Skip to comments.Today in US military history: 'IVY MIKE' literally wipes an island off the face of the earth
Posted on 11/01/2018 7:10:24 AM PDT by fugazi
Today's post is in honor of Navy Special Warfare Operator (SEAL) 2nd Class Matthew G. Kantor (22, of Gillette, N.J.), who was killed in action during a firefight in Zabul, Afghanistan on this day in 2012. Kantor was posthumously awarded the Bronze Star with Combat V, and his citation can be found at the bottom of this page.
1904: The brand-new U.S. Army War College opens its doors to three majors and six captains, among them Capt. (future General of the Armies) John J. Black Jack Pershing.
1942: On Guadalcanal, a machine gun section led by Marine Cpl. Anthony Casamento is hit so badly during the fourth (and final) battle at the Matanikau River that all but Casamento were grievously wounded or killed. Despite his own wounds (he was hit 14 times during the engagement), Casamento single-handedly held his position and repelled numerous enemy attacks. Casamento will be awarded the Medal of Honor in 1980 after surviving eyewitnesses to his actions are found.
1943: The 3rd Marine Division, led by Gen. Allen H. Turnage, hits the beaches on Japanese-held Bougainville. U.S. Marines and soldiers kill some 8,000 of the island's garrison, and around 16,000 die from starvation and disease.
1944: Japan launches the first of some 9,000 hydrogen-filled balloon bombs towards the U.S. and Canada. By war's end, only six Americans would be killed and a small amount of damage is inflicted by the bombs.
Meanwhile, Tokyo Rose, a B-29 Superfortress modified for photo reconnaissance, makes the first U.S. flight over
(Excerpt) Read more at victoryinstitute.net ...
Ivy Mike was a proof of concept for a thermonuclear weapon. It was more a scientific experiment than a weapon’s test. The story is Teller the father of the Hydrogen Bomb was in Livermore, CA and knew the test was a success based on keeping an eye on a seismograph.
“1944: Japan launches the first of some 9,000 hydrogen-filled balloon bombs towards the U.S. and Canada. By war’s end, only six Americans would be killed and a small amount of damage is inflicted by the bombs.”
I didn’t even know six people died. I thought it was only one person. Well, learn something new every day.
It was a tiny little island.
IIRC that was one big setup to make that thing work.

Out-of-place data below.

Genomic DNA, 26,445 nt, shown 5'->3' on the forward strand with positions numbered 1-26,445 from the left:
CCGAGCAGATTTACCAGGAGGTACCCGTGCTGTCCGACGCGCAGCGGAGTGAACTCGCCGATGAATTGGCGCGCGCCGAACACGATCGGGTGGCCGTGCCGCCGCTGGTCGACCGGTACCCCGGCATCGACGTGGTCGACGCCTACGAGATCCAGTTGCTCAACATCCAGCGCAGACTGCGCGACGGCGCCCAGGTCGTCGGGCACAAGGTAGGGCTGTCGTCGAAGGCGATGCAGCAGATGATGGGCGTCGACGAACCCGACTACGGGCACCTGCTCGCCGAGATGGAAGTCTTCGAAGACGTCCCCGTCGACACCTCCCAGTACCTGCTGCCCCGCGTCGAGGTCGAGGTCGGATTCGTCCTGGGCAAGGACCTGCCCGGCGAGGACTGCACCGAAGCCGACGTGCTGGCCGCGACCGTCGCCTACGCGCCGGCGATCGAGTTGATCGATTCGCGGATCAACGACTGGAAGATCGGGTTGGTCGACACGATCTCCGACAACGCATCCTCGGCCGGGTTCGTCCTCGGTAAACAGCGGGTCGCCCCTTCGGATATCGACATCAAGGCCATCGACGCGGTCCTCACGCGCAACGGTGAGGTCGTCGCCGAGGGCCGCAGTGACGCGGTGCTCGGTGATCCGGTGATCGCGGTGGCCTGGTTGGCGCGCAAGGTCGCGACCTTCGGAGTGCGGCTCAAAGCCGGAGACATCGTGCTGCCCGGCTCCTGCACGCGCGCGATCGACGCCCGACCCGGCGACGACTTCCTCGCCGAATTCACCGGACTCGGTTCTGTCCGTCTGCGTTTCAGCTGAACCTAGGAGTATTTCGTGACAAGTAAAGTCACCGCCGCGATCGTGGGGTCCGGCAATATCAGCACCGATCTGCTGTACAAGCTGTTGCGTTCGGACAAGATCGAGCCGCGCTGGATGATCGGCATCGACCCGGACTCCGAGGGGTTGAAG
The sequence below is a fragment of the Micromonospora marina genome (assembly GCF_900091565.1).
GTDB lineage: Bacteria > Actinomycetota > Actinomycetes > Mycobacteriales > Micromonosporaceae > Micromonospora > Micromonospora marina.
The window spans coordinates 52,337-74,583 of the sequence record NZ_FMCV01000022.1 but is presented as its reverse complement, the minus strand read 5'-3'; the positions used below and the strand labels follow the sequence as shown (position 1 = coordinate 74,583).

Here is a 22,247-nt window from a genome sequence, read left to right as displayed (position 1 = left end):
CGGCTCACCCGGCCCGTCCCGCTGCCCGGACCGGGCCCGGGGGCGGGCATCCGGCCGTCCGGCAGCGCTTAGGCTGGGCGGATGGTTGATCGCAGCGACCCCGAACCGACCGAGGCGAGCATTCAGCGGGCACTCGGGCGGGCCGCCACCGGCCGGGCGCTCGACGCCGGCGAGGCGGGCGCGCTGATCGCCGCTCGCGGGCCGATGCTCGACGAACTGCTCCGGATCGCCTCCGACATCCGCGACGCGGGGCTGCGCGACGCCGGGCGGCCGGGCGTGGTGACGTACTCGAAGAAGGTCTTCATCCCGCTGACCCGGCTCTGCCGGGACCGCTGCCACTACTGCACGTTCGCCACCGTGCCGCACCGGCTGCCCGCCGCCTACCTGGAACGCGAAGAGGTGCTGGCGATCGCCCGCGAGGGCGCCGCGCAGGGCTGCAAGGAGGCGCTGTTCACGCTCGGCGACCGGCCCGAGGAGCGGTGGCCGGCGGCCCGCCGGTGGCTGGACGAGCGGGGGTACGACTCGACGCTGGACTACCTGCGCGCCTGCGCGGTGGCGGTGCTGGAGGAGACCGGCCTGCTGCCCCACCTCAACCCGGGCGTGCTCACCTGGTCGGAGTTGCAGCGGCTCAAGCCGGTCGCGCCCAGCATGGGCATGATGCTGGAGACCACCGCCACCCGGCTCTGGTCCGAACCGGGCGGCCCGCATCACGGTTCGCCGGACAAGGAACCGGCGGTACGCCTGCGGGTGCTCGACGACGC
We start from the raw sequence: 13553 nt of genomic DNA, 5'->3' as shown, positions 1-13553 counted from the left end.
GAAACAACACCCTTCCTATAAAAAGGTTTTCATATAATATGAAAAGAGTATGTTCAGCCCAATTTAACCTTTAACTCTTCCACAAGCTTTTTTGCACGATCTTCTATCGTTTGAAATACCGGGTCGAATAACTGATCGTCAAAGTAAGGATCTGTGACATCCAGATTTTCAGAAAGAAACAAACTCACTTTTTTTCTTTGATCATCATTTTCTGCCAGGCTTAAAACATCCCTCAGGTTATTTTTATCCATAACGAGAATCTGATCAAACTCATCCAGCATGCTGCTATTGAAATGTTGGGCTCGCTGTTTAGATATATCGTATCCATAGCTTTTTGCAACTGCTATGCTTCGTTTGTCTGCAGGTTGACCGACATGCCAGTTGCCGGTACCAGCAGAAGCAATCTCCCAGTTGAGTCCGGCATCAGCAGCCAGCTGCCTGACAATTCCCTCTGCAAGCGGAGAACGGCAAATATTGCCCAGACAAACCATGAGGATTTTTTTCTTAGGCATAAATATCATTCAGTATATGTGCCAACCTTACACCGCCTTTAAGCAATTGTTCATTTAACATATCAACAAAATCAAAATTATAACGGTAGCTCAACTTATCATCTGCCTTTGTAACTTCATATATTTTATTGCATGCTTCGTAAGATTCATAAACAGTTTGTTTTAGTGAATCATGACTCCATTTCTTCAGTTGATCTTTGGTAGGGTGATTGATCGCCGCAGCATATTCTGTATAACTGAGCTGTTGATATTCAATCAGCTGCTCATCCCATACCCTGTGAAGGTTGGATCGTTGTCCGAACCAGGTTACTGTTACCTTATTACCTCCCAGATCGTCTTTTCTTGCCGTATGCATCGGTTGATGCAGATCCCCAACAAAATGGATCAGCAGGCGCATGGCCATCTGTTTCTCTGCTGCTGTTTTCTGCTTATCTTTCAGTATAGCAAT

“...I didnt even know six people died...” [vladimir998, post 4]
Happened in early May 1945. The US casualties were neither military personnel, nor civilian defense workers.
All were noncombatants: a Sunday school class on a picnic outing near Bly, Oregon. The minister’s wife died, and five students.
The first inkling to US authorities that something was going on occurred days after that first balloon-bomb launch. The federal government requested that the civilian press keep silent, to prevent the Imperial Japanese from collecting feedback on how successful their efforts had been.
A few weeks after the incident in Oregon, the feds altered security policy, releasing some information about the bombs, and promulgated warnings to the public.
In addition to the US West Coast and most Western states, balloon bombs have been found in Alaska, Canada, Mexico and as far east as Michigan. Wilderness-goers should note that the warnings are still valid: in October 2014, a bomb was discovered in British Columbia, still live.
The Japanese balloon-bomb campaign is recognized as the first known use of an intercontinental weapon.
Wreck of the first US ship to defeat the Royal Navy in home waters before she sank in 1779 is found off coast of Yorkshire using satellite imaging
Tim Akers, 60, found the wreck alongside British satellite firm Merlin Burrows
The ship sank following a ferocious battle with the HMS Serapis in the year 1779
Both ships were engaged in a four-hour battle at Flamborough Head, Yorkshire
The USS Bonhomme Richard sustained significant damage and sunk nearby
Divers have already recovered wooden timbers and mast sections from the sea
By James Wood For Mailonline
Published: 06:41 EDT, 1 November 2018 | Updated: 08:58 EDT, 1 November 2018
Now it's a deep lagoon (bottom right, circled).
I know the designer of the Ivy Mike device.
My Dad was there. Saw Ivy King too. Task Group 132.4
And, its success caused the DoD to order a rocket engine rated over one million pounds thrust. Von Braun knew that would be the big engine needed to go to the Moon. When the smaller H-bomb design worked, and the DoD lost interest in the engine, development continued under NACA (which became NASA), and by the time the last problem was solved (cavitation), Eisenhower was still President.
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